I just finished my latest book, Sunday by Sunday III, a little past midnight. I had set last Friday as my deadline. And I take deadlines very seriously, not like Douglas Adams (The Hitchhiker’s Guide to the Galaxy), who claims to “love deadlines…the whooshing sound they make when they fly by.” But, alas, Friday whooshed by, and I wasn’t done. Then, Monday, for absolutely sure. Nope. On Wednesday I wrote to a friend, “I’m finishing III today. I struggled all day yesterday for the exact right ending. Finally, this morning as I boiled my oatmeal, it came.” Discovering how to end it was about being still and knowing that God is God. About “getting out of the way,” as Madeleine L’Engle, and many others, put it. “Art is collaboration between God and the artist, and the less the artist does the better.” ~André Gide
Anyway, yee-haw! God and I are done. Tomorrow I’ll send the manuscript to my main editor and several other readers for final feedback Most of the characters will survive revision, I think, and most of the story lines are pretty well set, and yet, there is more work. (“A book is never finished, you just finally have to abandon it.”) But the hardest part, making it all up, is over. Thank God.
Composition is like taming a lion. Revising is like playing with a kitten. That’s how it is for me. I relish the fine tuning. Tightening is in order, striving to cut out every word that isn’t necessary. Making sure that the action builds on itself convincingly is important, and there will be some backtracking to make that happen. Consistency of facts is obviously important, too—and tricky. As I’ve delved back into the first two books in the series, I’ve discovered three major errors regarding consistency of factual information. I hope no reader ever discovers them, but if someone does, s/he will receive a free book (if s/he keeps her/his mouth shut).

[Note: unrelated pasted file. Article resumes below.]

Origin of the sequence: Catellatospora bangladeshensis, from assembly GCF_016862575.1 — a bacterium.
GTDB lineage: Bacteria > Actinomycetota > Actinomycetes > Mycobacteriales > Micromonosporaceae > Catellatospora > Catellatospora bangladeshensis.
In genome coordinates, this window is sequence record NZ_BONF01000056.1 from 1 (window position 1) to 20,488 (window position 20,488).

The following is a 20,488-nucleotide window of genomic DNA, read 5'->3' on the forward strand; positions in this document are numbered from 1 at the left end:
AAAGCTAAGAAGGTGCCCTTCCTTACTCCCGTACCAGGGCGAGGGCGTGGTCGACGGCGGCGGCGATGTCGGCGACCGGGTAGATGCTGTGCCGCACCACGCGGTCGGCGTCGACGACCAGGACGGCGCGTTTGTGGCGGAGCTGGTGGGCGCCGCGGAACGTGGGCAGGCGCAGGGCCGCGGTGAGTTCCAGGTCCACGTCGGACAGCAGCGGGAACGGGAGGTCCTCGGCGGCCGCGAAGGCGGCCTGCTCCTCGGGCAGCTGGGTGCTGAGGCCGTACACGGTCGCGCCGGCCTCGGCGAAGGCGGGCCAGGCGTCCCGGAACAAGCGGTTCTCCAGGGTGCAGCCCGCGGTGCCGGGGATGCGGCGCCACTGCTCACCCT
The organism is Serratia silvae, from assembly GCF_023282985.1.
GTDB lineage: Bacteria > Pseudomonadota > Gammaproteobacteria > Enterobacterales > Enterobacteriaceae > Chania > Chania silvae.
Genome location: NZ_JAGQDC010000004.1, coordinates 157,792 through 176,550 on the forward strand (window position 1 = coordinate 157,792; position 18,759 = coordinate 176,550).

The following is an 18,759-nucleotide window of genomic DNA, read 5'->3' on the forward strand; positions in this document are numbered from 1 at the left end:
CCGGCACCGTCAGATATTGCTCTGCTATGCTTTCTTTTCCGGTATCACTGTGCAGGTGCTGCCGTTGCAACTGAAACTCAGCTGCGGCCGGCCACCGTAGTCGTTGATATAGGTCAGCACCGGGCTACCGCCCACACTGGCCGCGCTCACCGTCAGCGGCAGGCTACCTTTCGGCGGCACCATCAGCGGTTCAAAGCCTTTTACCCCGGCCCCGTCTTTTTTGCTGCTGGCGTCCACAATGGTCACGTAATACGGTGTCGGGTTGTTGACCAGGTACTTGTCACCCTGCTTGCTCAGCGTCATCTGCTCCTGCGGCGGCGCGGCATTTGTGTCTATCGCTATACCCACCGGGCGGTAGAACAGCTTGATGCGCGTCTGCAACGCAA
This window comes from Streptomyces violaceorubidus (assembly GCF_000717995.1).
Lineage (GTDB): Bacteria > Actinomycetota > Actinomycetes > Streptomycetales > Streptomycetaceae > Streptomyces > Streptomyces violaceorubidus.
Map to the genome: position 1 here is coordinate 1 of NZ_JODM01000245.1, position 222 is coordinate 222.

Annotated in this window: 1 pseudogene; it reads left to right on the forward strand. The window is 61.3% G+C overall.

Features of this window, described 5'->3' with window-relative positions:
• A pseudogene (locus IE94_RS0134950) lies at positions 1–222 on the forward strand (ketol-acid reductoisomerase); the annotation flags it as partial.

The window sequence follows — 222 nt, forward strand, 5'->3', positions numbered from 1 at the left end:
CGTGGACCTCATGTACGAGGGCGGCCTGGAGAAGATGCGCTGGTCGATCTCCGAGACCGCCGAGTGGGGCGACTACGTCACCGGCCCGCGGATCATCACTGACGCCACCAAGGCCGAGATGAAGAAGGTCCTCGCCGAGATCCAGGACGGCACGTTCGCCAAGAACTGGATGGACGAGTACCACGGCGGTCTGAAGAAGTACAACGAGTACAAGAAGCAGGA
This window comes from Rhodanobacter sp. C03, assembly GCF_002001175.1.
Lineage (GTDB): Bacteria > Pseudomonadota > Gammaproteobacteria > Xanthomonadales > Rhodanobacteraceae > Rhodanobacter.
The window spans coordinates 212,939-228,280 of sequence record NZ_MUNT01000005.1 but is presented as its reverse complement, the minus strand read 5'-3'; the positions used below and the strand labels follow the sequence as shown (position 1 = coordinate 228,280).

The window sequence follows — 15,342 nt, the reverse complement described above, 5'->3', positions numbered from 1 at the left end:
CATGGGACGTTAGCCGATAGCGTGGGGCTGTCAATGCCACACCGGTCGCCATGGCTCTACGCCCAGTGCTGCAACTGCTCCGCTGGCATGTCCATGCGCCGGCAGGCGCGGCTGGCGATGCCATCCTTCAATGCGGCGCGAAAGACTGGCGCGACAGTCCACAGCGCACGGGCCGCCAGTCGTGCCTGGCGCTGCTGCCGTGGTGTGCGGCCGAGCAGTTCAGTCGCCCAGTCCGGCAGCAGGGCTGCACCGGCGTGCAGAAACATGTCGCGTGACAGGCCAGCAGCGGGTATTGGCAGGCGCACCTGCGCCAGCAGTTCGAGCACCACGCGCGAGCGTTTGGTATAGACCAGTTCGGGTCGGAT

Seriously, typos can occur even with a spell checker and half a dozen proofreaders. Inconsistencies arise even with the search function and diligent editors. A book is a big document, and the writing process complex. I guess for that reason, I don’t get upset or (too) embarrassed when my mistakes are caught. Oops. Darn. Sorry. I re-e-eally wanted it to be perfect, but… Do I sound lame, as though I have low standards? Maybe self-published works like mine typically do have more errors. But I’ll say this: I recently read a hard cover novel by a best-selling, very prominent author published, of course, by a huge publishing house, that had a lot more typos than any of my books. What’s my point here? Maybe I should omit this paragraph.
Anyway, whew. Annie Dillard told authors in The Writing Life, “Your one necessity: …to dangle from it limp, wherever it takes you…” I am definitely limp, so maybe I’ve done something write. Oops, I mean right.